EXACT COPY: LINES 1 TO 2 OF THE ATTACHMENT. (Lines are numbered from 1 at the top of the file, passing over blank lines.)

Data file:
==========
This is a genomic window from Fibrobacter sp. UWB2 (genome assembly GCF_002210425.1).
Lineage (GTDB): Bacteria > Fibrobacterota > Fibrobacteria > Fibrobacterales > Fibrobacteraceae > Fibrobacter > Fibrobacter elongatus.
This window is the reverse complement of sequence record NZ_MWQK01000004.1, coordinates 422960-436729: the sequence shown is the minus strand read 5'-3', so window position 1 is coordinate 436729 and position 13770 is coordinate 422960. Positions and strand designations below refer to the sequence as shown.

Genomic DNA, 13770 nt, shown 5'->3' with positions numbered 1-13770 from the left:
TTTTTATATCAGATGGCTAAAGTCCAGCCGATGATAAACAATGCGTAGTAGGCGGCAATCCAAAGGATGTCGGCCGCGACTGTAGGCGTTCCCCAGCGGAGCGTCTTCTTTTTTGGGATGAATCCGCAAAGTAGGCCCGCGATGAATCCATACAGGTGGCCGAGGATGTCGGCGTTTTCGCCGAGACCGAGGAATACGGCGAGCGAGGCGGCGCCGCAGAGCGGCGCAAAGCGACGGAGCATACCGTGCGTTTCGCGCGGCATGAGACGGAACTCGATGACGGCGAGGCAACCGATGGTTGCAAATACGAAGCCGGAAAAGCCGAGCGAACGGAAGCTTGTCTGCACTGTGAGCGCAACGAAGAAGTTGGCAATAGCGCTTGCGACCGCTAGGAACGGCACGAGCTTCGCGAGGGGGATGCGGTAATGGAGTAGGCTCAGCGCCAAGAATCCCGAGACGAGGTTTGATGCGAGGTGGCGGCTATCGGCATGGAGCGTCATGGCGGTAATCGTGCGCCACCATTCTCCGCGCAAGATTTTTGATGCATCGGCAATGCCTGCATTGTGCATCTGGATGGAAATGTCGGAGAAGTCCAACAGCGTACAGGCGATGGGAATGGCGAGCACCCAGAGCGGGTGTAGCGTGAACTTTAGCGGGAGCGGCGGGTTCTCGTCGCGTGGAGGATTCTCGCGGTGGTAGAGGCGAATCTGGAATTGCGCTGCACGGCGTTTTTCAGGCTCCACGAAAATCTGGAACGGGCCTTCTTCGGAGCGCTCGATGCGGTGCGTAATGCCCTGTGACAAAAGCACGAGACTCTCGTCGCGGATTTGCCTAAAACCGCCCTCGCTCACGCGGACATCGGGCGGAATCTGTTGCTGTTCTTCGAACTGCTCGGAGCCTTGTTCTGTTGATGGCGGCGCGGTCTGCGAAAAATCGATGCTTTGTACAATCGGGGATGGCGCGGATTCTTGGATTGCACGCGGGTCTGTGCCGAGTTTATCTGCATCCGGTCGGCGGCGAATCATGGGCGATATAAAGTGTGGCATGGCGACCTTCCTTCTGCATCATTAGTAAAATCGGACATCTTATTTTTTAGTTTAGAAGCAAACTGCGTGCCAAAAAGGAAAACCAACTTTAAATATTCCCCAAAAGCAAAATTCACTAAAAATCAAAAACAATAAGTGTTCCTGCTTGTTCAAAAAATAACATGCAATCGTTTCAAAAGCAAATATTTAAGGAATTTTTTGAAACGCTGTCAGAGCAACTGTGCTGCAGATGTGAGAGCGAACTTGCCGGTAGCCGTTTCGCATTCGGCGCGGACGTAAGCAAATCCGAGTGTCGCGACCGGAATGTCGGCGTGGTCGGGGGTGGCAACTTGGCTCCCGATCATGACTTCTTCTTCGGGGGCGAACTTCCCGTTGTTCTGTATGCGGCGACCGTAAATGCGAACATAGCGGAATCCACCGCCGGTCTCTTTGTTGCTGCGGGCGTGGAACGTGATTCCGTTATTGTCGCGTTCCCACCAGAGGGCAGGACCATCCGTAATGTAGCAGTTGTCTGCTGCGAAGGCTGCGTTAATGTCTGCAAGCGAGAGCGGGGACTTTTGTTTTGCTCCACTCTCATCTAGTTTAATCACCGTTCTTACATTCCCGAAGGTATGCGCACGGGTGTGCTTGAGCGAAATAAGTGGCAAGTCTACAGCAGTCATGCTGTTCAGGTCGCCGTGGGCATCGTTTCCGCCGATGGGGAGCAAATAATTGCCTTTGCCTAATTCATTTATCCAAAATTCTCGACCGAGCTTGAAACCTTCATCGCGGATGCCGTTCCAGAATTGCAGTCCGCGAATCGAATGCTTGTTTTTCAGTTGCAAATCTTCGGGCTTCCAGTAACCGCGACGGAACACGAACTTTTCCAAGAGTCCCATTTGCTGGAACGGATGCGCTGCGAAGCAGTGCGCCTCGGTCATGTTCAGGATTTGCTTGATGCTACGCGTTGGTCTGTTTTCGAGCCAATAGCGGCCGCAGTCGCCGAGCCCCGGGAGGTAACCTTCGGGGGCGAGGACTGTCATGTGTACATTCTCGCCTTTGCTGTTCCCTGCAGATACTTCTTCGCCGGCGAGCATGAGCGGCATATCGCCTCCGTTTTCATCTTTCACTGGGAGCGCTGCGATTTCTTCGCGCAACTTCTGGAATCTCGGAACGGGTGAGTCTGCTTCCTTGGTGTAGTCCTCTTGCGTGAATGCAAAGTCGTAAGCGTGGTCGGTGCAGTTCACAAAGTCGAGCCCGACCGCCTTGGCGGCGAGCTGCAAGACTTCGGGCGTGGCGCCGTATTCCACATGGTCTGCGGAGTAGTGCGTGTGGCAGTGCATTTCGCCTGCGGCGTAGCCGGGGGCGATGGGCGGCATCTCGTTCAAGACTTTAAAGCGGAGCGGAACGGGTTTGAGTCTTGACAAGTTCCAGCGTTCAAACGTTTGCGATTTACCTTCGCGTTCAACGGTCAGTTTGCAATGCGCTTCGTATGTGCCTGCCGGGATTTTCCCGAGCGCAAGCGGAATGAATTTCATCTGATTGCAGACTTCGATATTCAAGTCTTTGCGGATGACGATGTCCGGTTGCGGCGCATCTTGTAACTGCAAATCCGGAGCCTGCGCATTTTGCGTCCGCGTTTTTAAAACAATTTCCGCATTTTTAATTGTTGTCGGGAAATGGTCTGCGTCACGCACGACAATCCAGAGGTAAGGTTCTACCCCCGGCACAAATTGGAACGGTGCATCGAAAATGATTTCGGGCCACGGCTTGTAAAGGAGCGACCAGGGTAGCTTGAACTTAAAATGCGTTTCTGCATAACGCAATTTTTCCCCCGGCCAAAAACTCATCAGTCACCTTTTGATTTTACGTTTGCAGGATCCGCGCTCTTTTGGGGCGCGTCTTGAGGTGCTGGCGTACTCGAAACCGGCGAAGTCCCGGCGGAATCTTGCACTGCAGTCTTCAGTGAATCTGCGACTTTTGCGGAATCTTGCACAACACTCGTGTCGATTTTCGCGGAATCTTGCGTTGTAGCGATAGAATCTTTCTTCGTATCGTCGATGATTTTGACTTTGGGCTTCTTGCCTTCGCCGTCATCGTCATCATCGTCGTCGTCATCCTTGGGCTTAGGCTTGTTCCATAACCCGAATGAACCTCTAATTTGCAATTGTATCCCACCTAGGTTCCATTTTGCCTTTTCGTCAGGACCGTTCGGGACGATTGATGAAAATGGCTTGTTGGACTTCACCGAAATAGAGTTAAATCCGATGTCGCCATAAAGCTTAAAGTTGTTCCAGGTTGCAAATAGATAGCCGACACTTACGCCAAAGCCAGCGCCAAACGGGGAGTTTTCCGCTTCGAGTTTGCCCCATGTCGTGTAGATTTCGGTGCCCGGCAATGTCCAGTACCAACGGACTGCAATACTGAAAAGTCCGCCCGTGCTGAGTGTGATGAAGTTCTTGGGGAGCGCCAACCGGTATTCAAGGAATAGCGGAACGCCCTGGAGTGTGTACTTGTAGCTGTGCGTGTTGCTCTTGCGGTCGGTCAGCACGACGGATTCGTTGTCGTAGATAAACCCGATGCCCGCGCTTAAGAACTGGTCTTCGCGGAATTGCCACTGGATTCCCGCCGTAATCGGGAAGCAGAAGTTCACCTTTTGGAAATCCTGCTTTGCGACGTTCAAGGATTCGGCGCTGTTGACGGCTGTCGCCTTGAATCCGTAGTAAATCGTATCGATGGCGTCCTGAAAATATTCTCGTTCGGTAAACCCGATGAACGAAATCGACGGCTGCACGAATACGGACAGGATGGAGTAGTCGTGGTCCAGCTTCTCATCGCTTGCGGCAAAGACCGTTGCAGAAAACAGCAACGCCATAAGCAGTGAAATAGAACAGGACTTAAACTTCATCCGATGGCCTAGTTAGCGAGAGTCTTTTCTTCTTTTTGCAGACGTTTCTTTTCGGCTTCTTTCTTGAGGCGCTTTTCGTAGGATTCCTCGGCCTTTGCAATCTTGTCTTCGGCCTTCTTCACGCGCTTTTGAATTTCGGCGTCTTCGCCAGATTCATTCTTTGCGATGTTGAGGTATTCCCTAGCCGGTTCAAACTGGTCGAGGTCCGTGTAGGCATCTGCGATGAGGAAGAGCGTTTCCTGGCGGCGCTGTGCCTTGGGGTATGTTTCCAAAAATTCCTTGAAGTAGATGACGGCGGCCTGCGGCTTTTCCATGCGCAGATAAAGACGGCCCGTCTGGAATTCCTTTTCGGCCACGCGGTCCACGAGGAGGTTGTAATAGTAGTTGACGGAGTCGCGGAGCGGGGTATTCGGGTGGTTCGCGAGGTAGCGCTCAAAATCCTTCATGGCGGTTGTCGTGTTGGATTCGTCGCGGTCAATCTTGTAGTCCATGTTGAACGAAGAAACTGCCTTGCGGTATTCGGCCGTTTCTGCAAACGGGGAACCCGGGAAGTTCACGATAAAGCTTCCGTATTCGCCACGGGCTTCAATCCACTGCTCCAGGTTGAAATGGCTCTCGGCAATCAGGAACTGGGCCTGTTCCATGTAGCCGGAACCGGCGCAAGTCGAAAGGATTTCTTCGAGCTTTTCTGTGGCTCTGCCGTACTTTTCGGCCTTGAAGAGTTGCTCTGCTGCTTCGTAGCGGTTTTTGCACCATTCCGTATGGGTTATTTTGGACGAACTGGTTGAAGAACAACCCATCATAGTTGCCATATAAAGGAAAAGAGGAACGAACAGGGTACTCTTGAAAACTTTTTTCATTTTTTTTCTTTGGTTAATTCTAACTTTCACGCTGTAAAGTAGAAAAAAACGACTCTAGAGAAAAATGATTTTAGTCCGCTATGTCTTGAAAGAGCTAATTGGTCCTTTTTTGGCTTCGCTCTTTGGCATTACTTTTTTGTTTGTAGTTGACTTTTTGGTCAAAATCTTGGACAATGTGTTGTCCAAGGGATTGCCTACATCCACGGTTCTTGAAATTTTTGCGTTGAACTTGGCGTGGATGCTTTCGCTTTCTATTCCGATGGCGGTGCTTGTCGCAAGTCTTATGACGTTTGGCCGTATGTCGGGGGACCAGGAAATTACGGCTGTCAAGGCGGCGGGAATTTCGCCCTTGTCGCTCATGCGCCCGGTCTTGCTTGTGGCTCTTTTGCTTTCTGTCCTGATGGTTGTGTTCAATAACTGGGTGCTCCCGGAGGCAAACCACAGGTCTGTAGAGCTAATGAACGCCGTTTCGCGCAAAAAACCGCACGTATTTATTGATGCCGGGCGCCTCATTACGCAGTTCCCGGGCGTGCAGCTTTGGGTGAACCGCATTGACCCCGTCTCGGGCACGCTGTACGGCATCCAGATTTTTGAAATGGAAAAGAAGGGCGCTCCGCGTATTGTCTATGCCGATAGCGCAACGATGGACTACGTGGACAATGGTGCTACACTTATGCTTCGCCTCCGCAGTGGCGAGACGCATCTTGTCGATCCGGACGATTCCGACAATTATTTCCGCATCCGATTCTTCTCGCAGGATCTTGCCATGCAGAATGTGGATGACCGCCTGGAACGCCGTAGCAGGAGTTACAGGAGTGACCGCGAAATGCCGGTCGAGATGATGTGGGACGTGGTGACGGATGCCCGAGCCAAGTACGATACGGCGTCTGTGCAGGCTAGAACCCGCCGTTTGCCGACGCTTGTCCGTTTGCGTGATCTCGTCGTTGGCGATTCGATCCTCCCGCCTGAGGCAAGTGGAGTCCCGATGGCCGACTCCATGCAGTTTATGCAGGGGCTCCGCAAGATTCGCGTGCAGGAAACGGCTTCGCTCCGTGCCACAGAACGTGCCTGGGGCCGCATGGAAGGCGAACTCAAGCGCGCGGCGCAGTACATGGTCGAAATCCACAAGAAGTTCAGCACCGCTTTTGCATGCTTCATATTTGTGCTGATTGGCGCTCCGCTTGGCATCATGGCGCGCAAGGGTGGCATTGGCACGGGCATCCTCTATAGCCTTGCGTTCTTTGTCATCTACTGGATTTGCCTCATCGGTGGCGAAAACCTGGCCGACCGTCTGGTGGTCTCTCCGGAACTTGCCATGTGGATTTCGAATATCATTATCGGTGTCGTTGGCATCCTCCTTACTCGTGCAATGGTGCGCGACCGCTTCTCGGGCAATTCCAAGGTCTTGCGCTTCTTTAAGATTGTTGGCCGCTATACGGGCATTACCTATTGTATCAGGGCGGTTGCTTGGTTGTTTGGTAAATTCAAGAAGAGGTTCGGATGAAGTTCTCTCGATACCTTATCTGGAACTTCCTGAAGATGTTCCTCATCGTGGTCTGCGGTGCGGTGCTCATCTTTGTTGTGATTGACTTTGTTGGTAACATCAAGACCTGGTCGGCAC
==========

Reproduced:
This is a genomic window from Fibrobacter sp. UWB2 (genome assembly GCF_002210425.1).
Lineage (GTDB): Bacteria > Fibrobacterota > Fibrobacteria > Fibrobacterales > Fibrobacteraceae > Fibrobacter > Fibrobacter elongatus.